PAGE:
Eating healthy on a budget
When you are short of money you are likely to worry about affording healthy food. It is possible to eat healthy even when on a small budget. The key is
When you are short of money you are likely to worry about affording healthy food. It is possible to eat healthy even when on a small budget. The key is being organised. Below are seven tips, which can help you achieve a healthy diet on a small budget.
Plan your meals in advance. Decide what food you want to get in advance and compile a shopping list so you won’t forget. This will prevent you from purchasing something because it looks good and not because it’s cheap and healthy. Planning can help you save money by buying from cheap, accessible sources.
Buy seasonal fresh fruits and vegetables. Every healthy diet should include plenty of fresh fruits and vegetables, but buying these items out of season can be quite expensive. If possible, buy fruits and vegetables in season to cut down on cost and enjoy the food’s taste at its peak.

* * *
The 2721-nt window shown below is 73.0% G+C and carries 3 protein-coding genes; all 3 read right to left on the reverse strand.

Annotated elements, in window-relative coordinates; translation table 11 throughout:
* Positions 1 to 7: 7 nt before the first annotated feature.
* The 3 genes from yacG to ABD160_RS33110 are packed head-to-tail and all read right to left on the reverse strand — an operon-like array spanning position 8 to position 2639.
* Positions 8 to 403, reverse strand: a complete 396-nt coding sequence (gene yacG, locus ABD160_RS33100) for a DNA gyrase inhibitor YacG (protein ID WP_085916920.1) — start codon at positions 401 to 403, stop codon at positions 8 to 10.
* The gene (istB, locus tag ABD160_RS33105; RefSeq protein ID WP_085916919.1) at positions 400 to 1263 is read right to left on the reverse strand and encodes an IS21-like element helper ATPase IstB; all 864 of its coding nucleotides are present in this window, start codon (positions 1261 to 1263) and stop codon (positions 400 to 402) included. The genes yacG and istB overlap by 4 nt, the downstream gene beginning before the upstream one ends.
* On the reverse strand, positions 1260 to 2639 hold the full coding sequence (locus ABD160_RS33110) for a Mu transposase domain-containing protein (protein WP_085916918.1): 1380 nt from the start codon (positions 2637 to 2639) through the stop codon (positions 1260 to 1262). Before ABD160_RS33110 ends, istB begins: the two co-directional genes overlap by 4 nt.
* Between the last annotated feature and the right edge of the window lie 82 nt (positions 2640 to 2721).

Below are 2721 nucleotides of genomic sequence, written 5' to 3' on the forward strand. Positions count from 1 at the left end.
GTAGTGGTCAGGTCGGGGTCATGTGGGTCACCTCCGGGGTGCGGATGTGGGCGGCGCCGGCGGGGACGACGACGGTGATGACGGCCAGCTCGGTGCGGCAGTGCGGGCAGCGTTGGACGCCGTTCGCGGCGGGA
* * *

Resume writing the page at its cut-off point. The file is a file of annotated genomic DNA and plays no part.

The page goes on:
Buy produce that can be used in more than one meal. One kilo of tomatoes can be used in a salad, on a sandwich and with spaghetti. By buying produce that has more than one use, you prevent waste and give yourself more options.
Budget for your snack food. Keeping carrot sticks or yoghurt in your fridge will keep you away from more expensive, unhealthy foods. Also, eat before you go shopping because shopping while hungry may make you toss quick, easy to eat and unhealthy foods into your shopping basket because they look good at the time and you know they will satisfy you quickly.
Make your own simple dressing and sauces. Olive oil, lemon juice, herbs and garlic mixed with pasta makes for tasty, in-expensive dressing. Look for similar alternatives. Also, fixings for foods like salad, sandwiches and pasta are inexpensive and healthy.
Prepare meals at home. Eating at home more often and preparing the meals yourself results in eating less salt, fat, calories and reservatives. It also costs much less. Cooking also reduces the risk of unhealthy impulse eating, it burns calories as you prepare the food, and it can be emotionally satisfying because you know that you’re doing something good for yourself and your family.